Client 9: The Rise and Fall of Eliot Spitzer Reviews
There was so much involved in the fall of Eliot Spitzer and that should be the main focus here. The inner workings of the politics that rule our world are both fascinating and disgusting. In the end, it's all about money and power.
Somewhere Frank Underwood is smiling proudly. Well done boys. Well done.
Excellent in depth appraisal of the world of ego, dirty politics, greedy Wall Street and high priced escort services. Pride goeth before the fall.
To my surprise, this documentary sets out to defend Spitzer. It acknowledges that Spitzer made his bed and chose to lie in it, but argues that it was his influential enemies that kicked down the door and brought in the photographers.
Filmmaker Alex Gibney has gotten access to nearly everyone in the drama. He interviews Spitzer extensively, and the Governor is rather candid... to a point. He can't deny anything, of course, but brushes aside the accusations that his approach to the law was like a rabid pit bull. Those accusations come from his enemies, who are also featured in interviews. They are also candid... to a point.
The third party in the affair is the set of call girls and managers of the escort service that the Governor patronized. They're interviewed too... and you do get to learn a few interesting things about the world of the top flight of prostitutes that earn thousands of dollars an hour. Most memorable was the call girl who said that her wealthy clients were so decent and polite that she's given up on dating because the men she meets just can't measure up to the ones she services for a living.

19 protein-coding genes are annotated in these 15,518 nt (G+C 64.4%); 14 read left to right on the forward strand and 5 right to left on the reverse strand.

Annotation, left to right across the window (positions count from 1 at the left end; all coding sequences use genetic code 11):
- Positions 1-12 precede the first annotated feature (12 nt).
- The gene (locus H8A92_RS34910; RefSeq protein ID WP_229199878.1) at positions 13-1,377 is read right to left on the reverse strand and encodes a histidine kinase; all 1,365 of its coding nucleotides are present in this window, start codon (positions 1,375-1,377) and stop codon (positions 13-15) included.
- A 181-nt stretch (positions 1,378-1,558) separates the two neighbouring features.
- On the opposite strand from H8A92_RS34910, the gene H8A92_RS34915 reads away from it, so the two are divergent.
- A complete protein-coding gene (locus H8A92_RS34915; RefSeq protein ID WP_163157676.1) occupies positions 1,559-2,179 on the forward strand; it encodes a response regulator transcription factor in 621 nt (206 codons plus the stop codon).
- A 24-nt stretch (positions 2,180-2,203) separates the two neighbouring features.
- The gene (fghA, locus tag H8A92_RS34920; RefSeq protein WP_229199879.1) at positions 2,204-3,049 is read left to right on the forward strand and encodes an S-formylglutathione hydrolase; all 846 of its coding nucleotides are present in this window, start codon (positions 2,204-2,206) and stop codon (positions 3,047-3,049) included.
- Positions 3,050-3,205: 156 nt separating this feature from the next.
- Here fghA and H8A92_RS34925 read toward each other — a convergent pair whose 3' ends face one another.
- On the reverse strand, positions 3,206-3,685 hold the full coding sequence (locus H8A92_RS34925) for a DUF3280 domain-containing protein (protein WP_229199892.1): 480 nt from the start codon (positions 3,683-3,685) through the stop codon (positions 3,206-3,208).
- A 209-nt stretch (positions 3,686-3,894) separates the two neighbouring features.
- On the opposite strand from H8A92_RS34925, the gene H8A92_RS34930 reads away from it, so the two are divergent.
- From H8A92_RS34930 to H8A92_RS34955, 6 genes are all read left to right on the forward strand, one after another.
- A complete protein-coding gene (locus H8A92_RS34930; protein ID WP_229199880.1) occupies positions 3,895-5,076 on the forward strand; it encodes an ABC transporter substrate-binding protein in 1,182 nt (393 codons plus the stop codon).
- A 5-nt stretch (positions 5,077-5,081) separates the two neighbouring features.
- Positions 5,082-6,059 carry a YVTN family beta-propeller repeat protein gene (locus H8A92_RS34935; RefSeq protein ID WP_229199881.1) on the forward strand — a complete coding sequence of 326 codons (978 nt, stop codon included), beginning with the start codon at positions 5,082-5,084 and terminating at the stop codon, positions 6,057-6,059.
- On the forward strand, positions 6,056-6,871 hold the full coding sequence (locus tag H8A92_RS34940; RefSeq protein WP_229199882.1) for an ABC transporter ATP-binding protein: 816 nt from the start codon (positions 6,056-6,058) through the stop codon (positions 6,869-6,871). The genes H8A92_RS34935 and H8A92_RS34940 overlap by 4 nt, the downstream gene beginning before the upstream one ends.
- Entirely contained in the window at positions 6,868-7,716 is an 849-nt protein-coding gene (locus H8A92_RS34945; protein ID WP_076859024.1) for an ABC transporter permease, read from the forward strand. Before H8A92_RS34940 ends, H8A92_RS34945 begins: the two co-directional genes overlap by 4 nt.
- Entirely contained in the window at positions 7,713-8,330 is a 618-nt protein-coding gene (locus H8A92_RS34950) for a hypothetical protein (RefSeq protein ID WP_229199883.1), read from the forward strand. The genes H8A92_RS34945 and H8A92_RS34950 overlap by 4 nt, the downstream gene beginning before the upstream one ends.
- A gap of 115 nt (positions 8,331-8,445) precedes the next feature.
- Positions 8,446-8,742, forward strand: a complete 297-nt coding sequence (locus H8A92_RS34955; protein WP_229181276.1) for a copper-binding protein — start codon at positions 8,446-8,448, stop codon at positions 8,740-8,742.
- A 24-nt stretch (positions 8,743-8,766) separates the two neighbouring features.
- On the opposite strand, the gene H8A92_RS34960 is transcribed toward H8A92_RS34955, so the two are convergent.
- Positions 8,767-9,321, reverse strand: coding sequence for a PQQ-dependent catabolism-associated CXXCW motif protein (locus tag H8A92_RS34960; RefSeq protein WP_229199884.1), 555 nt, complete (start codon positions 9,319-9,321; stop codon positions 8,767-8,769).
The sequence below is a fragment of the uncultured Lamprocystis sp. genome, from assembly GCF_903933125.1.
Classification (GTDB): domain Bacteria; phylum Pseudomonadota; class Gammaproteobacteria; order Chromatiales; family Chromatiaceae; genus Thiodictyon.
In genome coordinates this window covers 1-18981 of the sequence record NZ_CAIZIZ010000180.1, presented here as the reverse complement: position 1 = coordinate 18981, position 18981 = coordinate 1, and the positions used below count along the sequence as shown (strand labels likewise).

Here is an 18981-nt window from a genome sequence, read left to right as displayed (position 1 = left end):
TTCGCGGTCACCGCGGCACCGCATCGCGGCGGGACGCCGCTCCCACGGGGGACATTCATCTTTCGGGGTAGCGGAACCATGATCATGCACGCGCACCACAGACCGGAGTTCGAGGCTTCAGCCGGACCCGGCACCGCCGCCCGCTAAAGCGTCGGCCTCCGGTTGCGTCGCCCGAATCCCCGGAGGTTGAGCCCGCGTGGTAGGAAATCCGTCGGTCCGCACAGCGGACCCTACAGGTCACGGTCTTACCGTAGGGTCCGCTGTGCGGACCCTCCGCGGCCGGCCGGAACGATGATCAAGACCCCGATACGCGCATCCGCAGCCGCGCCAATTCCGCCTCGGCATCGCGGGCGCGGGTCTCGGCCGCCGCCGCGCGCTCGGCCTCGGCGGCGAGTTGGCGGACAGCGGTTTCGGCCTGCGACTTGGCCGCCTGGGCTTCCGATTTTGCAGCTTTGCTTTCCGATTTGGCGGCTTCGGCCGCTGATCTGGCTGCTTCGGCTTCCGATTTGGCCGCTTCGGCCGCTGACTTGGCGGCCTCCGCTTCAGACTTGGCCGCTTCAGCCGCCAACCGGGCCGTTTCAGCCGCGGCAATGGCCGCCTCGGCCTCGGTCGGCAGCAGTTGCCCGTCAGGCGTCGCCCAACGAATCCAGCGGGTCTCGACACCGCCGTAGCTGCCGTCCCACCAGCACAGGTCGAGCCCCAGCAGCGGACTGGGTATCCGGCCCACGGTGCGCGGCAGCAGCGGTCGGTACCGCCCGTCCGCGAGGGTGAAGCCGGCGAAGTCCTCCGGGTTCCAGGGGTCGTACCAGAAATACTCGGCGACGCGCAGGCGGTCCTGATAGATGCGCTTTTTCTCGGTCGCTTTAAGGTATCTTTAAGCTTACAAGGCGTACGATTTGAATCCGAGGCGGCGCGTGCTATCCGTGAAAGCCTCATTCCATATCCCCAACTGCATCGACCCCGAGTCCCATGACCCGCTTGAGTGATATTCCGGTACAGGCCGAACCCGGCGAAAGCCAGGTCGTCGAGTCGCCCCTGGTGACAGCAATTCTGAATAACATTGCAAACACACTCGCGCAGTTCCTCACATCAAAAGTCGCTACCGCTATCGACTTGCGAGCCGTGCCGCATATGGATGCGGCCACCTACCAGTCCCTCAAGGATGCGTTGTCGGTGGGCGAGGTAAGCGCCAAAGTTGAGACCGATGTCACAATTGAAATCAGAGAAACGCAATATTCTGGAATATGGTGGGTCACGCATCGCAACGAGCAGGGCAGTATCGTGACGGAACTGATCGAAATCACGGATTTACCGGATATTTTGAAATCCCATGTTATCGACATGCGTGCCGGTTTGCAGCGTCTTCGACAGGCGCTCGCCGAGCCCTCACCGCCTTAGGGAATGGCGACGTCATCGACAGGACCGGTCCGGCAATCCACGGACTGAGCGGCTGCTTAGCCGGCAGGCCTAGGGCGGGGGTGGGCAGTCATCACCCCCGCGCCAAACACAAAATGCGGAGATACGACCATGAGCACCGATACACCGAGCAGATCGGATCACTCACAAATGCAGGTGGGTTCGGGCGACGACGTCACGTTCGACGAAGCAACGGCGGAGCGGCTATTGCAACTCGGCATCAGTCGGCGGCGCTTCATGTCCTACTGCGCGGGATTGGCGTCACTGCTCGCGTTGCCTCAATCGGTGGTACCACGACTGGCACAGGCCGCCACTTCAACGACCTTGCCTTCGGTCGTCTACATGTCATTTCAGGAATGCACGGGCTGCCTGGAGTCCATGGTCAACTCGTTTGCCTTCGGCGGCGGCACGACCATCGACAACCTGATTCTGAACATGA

This movie is slick. Lighting and editing are gorgeous - and I expect that Gibney may move on to dramatic features in the future. The visual presentation also serves a thematic purpose. When one of Spitzer's self-proclaimed enemies is photographed relaxing on his Manhattan penthouse balcony, with the NYC skyline in the background - an in fact ALL of his subjects are shown in lush surroundings - the message is that this game of cowboys and indians is being played for high stakes by those with the most sophisticated weapons of power at their disposal.
1. It doesn't offer alot of cold hard facts about the truth behind Spitzer's downfall. It has a lot of circumstancial evidence and hints about what "may" have been a plan but it doesn't amount to much of a conviction. The upsetting part is that we have MANY politicians still in power to this day that have done worse and didn't go through what Spitzer did.
2. The timeline of events seemed to jump around alot. It started out nice with Eliot Spitzer delivering his speech of stepping down as a nice foreshadowing but the constant jumps between the escort segments and him taking down Wall Street tycoons (back and forth) seemed to take away from the overall suspense and can be a little confusing. I even found myself wondering why some scenes weren't used sooner or later too.
It blended a good mix of humor and straight political points too (hot poker anyone??) that get you thinking about how bad of enemies Eliot Spitzer made. It seems, through the movie, that Eliot did what Eliot wanted. As governor, he stepped on alot of toes of the wrong people but did even worse with his time as state Attorney. Good man with good intentions but victim of his own doing....in a sense. Highly recommended!